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Politics

Top Education Issues to Watch in 2017 Legislative Session

March 6, 2017 - 6:00am

Florida lawmakers will have a lot on their plates during this year’s legislative session, but education issues will be some of the hottest topics hitting the chambers’ floor over the next 60 days.

From K-12 schools to state universities, here are the top education issues to watch during the 2017 legislative session.

 

Vouchers, Vouchers Everywhere
House Speaker Richard Corcoran laid out his plan to promote and expand school choice in the Sunshine State. The Land O’Lakes Republican famously trashed the state teachers’ union for its support of a lawsuit against Florida’s Tax Credit Scholarship Program, which provides scholarships for nearly 100,000 students to attend private schools in the Sunshine State.

Corcoran’s desire to expand school choice coincides with many Republican lawmakers, including President Donald Trump, who visited St. Andrew Catholic School in Orlando last week to promote school choice.

 

Too Much Testing “Too Much of a Bad Thing”
Three Republican state lawmakers will make the push to cut back on standardized testing in Florida’s public schools during this year’s legislative session.

Reps. Manny Diaz, Jr., R-Hialeah, and Chris Sprowls, R-Palm Harbor filed legislation to swap SAT and ACT tests in place of Florida’s standardized tests, eliminating a layer of testing many have criticized in recent years.

The two bills -- SB 926/HB 773 -- would move English language arts and math testing to the end of the school year and shorten the Florida Standards Assessment testing window from nine weeks to three weeks. 

 

All Work, No Play Makes Florida Kids Very Dull Boys and Girls
A new proposal moving through the Florida Legislature would require elementary schools to get 20 minutes of recess a day, every day.

Groups of parents, dubbed “recess moms” pushed for the bill since they said would give kids a break from academics and allowed them to socialize.

State lawmakers agreed. 

"Research suggests that children need recess in their lives," said bill cosponsor Sen. Jeff Brandes, R-St. Petersburg. "Our public schools need to find the time to allow kids to run around and be kids. Recess improves physical fitness of our children and may help them focus in class."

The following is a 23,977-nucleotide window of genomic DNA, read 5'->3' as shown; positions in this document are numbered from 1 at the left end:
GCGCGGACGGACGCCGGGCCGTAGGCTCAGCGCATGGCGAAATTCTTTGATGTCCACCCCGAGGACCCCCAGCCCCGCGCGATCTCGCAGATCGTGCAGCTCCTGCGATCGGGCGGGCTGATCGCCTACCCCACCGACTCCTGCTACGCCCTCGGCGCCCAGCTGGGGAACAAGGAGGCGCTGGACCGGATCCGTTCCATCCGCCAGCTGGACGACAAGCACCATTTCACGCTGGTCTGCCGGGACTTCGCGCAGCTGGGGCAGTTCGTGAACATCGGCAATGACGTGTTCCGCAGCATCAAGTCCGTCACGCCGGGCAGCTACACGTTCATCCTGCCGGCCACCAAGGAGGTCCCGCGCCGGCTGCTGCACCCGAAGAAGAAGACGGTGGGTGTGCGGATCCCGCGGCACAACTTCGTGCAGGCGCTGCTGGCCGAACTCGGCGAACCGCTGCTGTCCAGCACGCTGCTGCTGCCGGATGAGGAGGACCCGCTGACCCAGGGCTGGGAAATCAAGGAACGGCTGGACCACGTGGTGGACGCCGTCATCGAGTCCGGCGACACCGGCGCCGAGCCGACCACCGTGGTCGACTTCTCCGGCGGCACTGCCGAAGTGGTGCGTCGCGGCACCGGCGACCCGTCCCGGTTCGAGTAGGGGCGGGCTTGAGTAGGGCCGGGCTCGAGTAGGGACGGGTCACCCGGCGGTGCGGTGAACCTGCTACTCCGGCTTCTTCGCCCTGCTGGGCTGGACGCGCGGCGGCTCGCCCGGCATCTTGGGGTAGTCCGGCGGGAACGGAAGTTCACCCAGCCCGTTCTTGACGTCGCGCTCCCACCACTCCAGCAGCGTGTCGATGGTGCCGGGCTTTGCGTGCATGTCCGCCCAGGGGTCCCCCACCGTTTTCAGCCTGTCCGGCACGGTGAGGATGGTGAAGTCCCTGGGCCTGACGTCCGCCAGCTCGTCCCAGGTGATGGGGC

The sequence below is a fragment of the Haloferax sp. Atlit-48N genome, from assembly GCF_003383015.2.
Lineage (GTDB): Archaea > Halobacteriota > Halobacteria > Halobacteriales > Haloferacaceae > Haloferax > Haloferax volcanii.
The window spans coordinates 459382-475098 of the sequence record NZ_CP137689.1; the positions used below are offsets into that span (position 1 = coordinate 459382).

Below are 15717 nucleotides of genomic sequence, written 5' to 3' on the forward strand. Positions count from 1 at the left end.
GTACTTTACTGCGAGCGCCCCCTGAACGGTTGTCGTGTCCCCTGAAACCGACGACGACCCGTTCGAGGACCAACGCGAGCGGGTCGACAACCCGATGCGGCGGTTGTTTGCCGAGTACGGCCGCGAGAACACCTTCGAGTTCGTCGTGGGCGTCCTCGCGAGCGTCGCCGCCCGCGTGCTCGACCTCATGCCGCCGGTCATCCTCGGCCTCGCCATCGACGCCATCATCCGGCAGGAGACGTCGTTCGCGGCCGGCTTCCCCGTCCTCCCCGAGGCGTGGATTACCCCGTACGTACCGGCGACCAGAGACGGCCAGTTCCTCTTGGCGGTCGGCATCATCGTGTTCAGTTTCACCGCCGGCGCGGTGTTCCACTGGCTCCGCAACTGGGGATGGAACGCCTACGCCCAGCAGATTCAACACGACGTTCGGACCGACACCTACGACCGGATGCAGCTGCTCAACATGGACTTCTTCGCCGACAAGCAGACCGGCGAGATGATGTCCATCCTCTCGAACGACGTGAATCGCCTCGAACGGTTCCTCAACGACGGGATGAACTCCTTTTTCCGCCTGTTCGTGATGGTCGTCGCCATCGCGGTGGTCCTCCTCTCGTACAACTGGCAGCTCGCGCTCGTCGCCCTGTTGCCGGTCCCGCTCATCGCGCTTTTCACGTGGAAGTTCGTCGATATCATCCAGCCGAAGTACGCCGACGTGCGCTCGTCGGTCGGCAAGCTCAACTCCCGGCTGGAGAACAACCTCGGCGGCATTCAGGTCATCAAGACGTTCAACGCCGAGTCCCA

Rep. Joe Gruters, R-Sarasota, a cosponsor of the House version of the bill, visited with a group of second graders last week, all of whom said they loved the idea of having recess every day. 

“This class is in favor of it unanimously,” said Gruters. “Kids need time to play and burn off excess energy. [Recess] is part of growing up and is as important as other classes these kids take every day. My favorite time every day was playing during recess, and I hope that we can give these kids a chance to have the same experiences we all had growing up.”


Charter Schools Try to Cash in on Local Money

A new set of bills would give charter schools a dedicated source of funding for their capital projects.

The bills, proposed by Sen. David Simmons, R-Longwood, is proposing dual legislation to address school funding for charter schools and provide a dedicated source of funding for charter schools. Under the proposals, SB 604/SB 376, would allow district school boards and charter schools to raise their “millage rate” and would dedicate some of that money to charter schools to meet their capital needs.

SB 376 would dedicate local funding for Florida’s charter school population.

“We are in a crisis situation regarding capital expenditures of our school districts,” Simmons said on the proposal. “We need to come up with a system that is a fair methodology; this seems to be the best.”  

 

Hold the Line -- on College Tuition
Both Gov. Rick Scott and Senate President Joe Negron, R-Stuart, are backing proposals to freeze college tuition rates at their current levels.

Under the proposal, SB 2 -- called the  “Florida Excellence in Higher Education Act of 2017” -- state universities would be required to block tuition rates for in-state and out-of-state full time students by 2018. 

The legislation, sponsored by Sen. Bill Galvano, R-Bradenton, would require all 12 state universities to offer students a flat tuition rate, regardless of how many credit hours they take. 

“President Negron’s priority is to elevate the national reputation of Florida’s university system, the overall goal being flexibility for the students,” Negron spokesperson Katie Betta said.

 

The Future is Bright -- and So Are the Scholarships
Senate President Joe Negron’s top priority in 2017 will be promoting the state’s higher education system. The Stuart Republican plans to set aside an additional $1 billion for Florida’s 12 public universities and for scholarships for college students, with a key focus on the state’s Bright Futures scholarship program.

The program, which once provided a full ride to high-performing teens heading off to college, suffered massive cuts as a result of the 2008 economic recession. Negron is aiming to restore the top tier of the scholarship program, which at one point offered 100 percent of tuition plus an additional $300 per semester for textbooks. 

Negron has found an ally to expand the scholarship program in Gov. Rick Scott, who also supports expanding Bright Futures.

 


The legislative session begins Tuesday.

 

Reach reporter Allison Nielsen by email at allison@sunshinestatenews.com or follow her on Twitter: @AllisonNielsen.

 

Comments

No problem with Charter, Private, Faith-Based or any other kind of school to supplement the Public School System...as long as they are held to exactly the same standards...

Tax money to fund "Charter Schools".... What's in your wallet today?

Comments are now closed.

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